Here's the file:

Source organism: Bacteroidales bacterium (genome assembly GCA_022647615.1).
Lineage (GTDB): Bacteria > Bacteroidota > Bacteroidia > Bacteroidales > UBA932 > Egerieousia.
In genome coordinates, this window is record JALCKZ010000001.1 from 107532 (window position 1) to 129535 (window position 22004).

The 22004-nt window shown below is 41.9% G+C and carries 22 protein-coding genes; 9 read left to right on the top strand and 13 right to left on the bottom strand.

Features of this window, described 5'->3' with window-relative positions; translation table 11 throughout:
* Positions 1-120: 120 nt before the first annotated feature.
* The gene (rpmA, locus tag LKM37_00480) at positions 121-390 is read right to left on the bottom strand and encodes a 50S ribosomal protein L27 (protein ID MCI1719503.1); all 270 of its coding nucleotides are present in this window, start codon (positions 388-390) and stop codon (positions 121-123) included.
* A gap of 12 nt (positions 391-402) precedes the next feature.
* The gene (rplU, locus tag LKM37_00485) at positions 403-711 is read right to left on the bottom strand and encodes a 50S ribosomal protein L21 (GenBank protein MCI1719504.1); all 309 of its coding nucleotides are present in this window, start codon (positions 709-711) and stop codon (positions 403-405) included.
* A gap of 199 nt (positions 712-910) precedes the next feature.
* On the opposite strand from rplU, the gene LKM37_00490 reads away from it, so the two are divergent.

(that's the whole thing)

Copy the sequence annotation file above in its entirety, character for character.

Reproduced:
Source organism: Bacteroidales bacterium (genome assembly GCA_022647615.1).
Lineage (GTDB): Bacteria > Bacteroidota > Bacteroidia > Bacteroidales > UBA932 > Egerieousia.
In genome coordinates, this window is record JALCKZ010000001.1 from 107532 (window position 1) to 129535 (window position 22004).

The 22004-nt window shown below is 41.9% G+C and carries 22 protein-coding genes; 9 read left to right on the top strand and 13 right to left on the bottom strand.

Features of this window, described 5'->3' with window-relative positions; translation table 11 throughout:
* Positions 1-120: 120 nt before the first annotated feature.
* The gene (rpmA, locus tag LKM37_00480) at positions 121-390 is read right to left on the bottom strand and encodes a 50S ribosomal protein L27 (protein ID MCI1719503.1); all 270 of its coding nucleotides are present in this window, start codon (positions 388-390) and stop codon (positions 121-123) included.
* A gap of 12 nt (positions 391-402) precedes the next feature.
* The gene (rplU, locus tag LKM37_00485) at positions 403-711 is read right to left on the bottom strand and encodes a 50S ribosomal protein L21 (GenBank protein MCI1719504.1); all 309 of its coding nucleotides are present in this window, start codon (positions 709-711) and stop codon (positions 403-405) included.
* A gap of 199 nt (positions 712-910) precedes the next feature.
* On the opposite strand from rplU, the gene LKM37_00490 reads away from it, so the two are divergent.